Cinderella Analysis

Good Essays
Many different versions of “Cinderella” exist, and each of them is slightly different. These differences help determine which is the most child friendly. After looking at several variants of “Cinderella,” the version by Charles Perrault is the most child-friendly, due to its mystical nature, lack of violence and blood, and forgiveness. The way that these plot elements are developed through the different variants of “Cinderella” allows Perrault’s version of the story to be seen as the most child-friendly.

Perrault’s “Cinderella” begins with a young maiden and a set of stepsisters who treat the maiden badly (Perrault 236). The young maiden, called “Cinderella,” responded with kindness to this harsh treatment (Perrault 237). Cinderella could
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In Sexton’s “Cinderella,” a dove gives Cinderella whatever she wants, and at the end, the dove pecks out both of the stepsisters’ eyes, just like in the second source (Sexton 249-252). This violent act is not what young readers should take from stories, due to their impressionable minds. It would be even harsher to make the young readers scared of the magical dove from this story. Children should not be scared when reading a story like “Cinderella.” This is one of the reasons that this version, along with the similarly second source, should not be read to younger readers.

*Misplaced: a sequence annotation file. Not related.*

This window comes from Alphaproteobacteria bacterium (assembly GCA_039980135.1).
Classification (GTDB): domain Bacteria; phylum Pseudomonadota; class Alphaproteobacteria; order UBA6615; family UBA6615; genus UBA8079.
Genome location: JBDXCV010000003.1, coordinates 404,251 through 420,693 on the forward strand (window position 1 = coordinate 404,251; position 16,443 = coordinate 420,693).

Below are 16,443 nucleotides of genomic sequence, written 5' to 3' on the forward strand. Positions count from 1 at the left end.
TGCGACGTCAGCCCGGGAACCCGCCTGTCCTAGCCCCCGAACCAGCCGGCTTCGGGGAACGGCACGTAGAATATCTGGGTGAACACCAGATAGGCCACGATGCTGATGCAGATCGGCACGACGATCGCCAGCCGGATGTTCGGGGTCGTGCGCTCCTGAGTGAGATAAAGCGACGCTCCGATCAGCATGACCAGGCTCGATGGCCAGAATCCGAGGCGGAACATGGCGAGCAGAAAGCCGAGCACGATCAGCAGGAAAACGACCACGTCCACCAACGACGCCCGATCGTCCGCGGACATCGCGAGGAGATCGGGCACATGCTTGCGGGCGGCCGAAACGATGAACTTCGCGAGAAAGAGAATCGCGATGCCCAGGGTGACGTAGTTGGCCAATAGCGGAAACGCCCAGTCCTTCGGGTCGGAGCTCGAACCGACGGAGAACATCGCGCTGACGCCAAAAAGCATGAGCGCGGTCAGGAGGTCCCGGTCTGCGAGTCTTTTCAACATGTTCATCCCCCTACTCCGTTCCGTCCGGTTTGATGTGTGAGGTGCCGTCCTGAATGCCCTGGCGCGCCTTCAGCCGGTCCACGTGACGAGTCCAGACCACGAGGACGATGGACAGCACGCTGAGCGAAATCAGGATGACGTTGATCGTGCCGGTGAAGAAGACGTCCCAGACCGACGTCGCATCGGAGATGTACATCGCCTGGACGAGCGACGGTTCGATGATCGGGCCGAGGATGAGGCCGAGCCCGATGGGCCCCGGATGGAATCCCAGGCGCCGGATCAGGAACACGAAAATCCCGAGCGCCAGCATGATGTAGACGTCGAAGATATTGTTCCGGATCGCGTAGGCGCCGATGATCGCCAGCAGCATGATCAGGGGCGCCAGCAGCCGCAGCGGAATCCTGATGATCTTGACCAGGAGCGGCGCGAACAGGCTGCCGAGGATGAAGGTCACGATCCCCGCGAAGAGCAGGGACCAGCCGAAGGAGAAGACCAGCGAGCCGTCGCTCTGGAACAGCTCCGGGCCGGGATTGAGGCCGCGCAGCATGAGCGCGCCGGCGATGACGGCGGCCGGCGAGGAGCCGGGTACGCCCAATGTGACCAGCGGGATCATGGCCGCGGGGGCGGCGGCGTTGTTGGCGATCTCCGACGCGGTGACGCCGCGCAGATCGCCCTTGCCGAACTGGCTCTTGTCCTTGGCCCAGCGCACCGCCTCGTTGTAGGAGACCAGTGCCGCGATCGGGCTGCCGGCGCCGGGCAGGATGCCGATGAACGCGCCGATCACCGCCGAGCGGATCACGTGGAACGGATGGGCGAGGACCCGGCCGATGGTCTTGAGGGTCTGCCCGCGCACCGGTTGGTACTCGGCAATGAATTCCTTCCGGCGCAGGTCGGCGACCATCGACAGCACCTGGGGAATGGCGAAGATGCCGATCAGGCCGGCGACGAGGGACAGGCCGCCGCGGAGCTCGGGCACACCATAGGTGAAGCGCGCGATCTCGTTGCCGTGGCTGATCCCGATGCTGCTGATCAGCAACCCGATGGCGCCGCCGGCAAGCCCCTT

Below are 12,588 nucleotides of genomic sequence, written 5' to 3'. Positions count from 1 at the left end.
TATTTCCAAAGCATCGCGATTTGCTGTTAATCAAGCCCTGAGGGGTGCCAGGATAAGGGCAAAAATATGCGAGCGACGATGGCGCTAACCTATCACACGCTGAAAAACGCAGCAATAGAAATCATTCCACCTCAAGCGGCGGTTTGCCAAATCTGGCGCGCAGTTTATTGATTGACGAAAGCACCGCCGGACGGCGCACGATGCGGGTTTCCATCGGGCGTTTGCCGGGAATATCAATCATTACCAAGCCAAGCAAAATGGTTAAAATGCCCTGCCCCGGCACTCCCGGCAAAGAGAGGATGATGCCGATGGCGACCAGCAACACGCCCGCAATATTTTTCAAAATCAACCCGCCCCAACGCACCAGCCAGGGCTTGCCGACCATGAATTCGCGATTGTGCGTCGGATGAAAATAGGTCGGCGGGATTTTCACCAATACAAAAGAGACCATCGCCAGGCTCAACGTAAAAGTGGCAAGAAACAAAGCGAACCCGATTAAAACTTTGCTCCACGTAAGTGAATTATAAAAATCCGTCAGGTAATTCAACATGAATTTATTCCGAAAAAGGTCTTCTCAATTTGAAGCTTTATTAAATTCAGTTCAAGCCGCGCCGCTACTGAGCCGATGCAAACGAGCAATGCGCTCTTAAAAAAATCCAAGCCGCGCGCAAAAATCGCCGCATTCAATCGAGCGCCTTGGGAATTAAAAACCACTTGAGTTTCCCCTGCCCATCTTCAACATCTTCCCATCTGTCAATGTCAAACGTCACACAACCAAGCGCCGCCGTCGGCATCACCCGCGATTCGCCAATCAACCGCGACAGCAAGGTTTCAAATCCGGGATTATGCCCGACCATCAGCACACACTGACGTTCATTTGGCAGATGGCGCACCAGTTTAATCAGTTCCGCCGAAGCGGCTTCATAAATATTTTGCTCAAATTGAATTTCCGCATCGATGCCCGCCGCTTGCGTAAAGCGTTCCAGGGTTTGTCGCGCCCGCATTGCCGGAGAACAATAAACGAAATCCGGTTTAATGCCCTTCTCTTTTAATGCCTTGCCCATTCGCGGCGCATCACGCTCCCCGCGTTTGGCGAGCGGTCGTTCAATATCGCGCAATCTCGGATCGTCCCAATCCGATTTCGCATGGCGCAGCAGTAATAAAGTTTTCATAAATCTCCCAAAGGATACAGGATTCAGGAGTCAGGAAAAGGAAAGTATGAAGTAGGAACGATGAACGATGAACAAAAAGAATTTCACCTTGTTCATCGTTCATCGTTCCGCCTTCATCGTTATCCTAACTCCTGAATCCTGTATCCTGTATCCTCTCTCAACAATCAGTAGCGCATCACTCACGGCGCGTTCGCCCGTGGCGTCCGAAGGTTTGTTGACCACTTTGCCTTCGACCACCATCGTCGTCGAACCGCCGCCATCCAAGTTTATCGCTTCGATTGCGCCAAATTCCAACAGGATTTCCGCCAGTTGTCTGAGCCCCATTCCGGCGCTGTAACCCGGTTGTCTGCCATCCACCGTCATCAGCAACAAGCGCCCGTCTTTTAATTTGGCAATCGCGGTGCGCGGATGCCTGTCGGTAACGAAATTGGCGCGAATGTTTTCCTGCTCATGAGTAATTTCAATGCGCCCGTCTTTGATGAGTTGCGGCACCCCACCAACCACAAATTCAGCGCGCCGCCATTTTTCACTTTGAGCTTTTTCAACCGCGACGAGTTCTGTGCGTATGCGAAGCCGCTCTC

The second child-friendly plot element that “Cinderella” stories possess is a lack of violence and blood. It is imperative that young readers learn lessons through non-violence, in order to ensure that young readers are not scared or negatively affected psychologically. Young readers are impressionable, and therefore need to be kept away from negatively affecting material as much as possible. This is done in order to keep young readers engaged in the reading without any worries of the young reader being afraid of the text they are
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Forgiveness teaches young readers to forgive and apologize for mistakes. This is an invaluable lesson for children to learn in order for them to become successful adults. It is this reason that forgiveness is one of the most important plot elements in “Cinderella” stories.

The first source demonstrates this with precision. In Perrault’s “Cinderella,” Cinderella showed the stepsisters “a thousand civilities,” even after they were cruel to her (Perrault 239). Then after the two stepsisters tried to falsely claim Cinderella’s slipper, she showed that she forgave them by marring “them to two great lords of the Court” (Perrault 240). Cinderella showed how to forgive even though her two stepsisters were cruel to her, which is a lesson that every young reader should learn. This is one of the reasons that this version of “Cinderella” is the most
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